Chiloé's World Heritage Churches
Some 70 of Chiloé's churches, without a doubt, are the island's most singular attractions, and together with some in Germany, Norway, and the U.S., unique in having been built entirely of wood -- no nails. The humble yet striking churches represent a rare form of architecture, the Chiloé "school" of religious architecture brought about by the fusion of European and indigenous cultural traditions, namely those of the Jesuit missionaries of the 17th and 18th centuries and the island's early inhabitants, the Chonos and Huilliches.
Jesuit missionaries first arrived on the island in 1608, conducting circular missions throughout the island wherein they traveled the archipelago throughout the year, stopping for several days at a mission site and spreading their brand of religion. But unlike other missionary groups, the Jesuits attempted to learn the languages and the cultural traditions of those they were hoping to convert. Thus, it was both their respect for traditional building methods and the Jesuits' absence for much of the year that afforded the indigenous peoples of the island the opportunity to lay such a heavy influence on the construction of each church.
The styles and layouts of the churches can be traced back to Europe: Chonchi's represents neoclassicism; the church in Nercón is neo-Renaissance; and in Achao, you'll find baroque, inspired by the first Bavarian Jesuits. However, the interiors and the locations chosen for each church reflect the inspiration of their local indigenous builders. A close look inside each church offers numerous examples of techniques that were borrowed from shipbuilding, such as wooden pegs and joints instead of nails. The center of the roof, if imagined inverted, often resembles the hull of a boat, with three naves to a church. Moreover, nearly all the chapels in Chiloé face the water, with central towers that functioned as beacons for sailors. The influence of the island's early maritime inhabitants continues to be a point of pride for those who call it home.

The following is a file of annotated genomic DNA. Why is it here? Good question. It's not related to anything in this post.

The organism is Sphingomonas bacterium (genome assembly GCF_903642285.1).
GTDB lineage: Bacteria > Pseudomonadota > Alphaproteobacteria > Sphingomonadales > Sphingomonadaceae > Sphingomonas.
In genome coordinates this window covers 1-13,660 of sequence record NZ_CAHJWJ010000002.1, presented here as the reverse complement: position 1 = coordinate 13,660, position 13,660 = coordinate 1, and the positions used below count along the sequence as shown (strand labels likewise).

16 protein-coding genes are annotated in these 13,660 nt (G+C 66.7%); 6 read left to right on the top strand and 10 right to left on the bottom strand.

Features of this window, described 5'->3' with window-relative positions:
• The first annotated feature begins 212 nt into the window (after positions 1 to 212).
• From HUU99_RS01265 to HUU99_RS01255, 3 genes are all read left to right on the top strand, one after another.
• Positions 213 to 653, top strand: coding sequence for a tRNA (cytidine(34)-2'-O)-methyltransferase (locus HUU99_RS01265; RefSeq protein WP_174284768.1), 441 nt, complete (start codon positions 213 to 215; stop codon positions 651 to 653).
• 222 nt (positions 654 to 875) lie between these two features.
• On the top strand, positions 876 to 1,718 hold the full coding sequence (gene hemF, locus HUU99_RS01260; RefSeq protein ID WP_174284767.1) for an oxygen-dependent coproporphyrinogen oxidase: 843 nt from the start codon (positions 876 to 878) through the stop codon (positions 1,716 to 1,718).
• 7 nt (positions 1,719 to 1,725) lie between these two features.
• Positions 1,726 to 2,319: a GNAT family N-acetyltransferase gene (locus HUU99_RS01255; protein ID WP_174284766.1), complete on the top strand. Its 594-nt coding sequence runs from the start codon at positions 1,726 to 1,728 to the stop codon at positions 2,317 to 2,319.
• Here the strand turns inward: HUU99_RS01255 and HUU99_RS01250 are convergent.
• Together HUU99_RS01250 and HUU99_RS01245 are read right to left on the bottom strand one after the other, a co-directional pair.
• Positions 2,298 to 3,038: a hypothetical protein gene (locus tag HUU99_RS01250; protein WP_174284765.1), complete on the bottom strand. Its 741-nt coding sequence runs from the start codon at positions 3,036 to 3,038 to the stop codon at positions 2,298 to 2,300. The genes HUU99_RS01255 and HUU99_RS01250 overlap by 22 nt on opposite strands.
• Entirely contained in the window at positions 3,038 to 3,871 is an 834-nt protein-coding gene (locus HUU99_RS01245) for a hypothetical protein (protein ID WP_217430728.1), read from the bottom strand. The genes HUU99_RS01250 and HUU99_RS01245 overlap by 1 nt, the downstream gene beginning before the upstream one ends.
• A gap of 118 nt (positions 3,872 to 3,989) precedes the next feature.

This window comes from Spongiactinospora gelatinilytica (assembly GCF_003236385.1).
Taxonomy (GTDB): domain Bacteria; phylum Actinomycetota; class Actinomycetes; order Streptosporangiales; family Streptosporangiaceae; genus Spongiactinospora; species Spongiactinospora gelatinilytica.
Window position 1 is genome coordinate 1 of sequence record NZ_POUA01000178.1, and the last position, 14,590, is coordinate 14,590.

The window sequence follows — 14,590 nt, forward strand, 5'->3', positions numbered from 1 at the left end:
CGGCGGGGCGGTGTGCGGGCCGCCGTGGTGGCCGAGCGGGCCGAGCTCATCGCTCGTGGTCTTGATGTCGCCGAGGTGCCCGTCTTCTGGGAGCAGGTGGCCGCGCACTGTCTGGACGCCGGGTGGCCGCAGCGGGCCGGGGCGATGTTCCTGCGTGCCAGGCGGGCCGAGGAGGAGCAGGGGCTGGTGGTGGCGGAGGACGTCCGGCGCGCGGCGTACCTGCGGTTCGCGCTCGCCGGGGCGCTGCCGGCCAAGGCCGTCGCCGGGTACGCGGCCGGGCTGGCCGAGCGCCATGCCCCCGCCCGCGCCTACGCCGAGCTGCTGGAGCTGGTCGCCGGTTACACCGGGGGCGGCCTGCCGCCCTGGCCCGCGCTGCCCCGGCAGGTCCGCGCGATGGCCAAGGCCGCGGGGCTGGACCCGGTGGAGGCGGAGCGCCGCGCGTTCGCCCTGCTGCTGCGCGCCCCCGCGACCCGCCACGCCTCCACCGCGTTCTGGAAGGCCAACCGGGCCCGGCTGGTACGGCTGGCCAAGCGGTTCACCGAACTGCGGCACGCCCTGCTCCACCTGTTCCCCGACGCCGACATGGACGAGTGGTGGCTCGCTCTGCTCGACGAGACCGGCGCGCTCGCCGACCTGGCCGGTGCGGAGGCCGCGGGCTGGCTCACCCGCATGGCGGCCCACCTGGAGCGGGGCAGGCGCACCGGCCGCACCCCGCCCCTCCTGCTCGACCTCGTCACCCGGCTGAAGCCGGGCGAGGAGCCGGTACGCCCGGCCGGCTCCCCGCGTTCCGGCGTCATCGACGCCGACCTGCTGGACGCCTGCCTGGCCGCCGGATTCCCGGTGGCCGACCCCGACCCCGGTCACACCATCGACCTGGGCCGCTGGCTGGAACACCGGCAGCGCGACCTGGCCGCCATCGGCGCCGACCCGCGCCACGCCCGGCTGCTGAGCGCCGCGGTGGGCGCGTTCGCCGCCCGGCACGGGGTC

Although each church shares the same facade of semicircular arches, each church varies greatly in color and size, the latter representing what type of festivals were to be had at the church. The church at Achoa is the oldest and at Quinchao the largest, but the church at Tenaún, with its royal blue exterior -- upon which are painted two large white stars -- is probably the most impressive. Sixteen have been declared UNESCO World Heritage sites, but there are many more.
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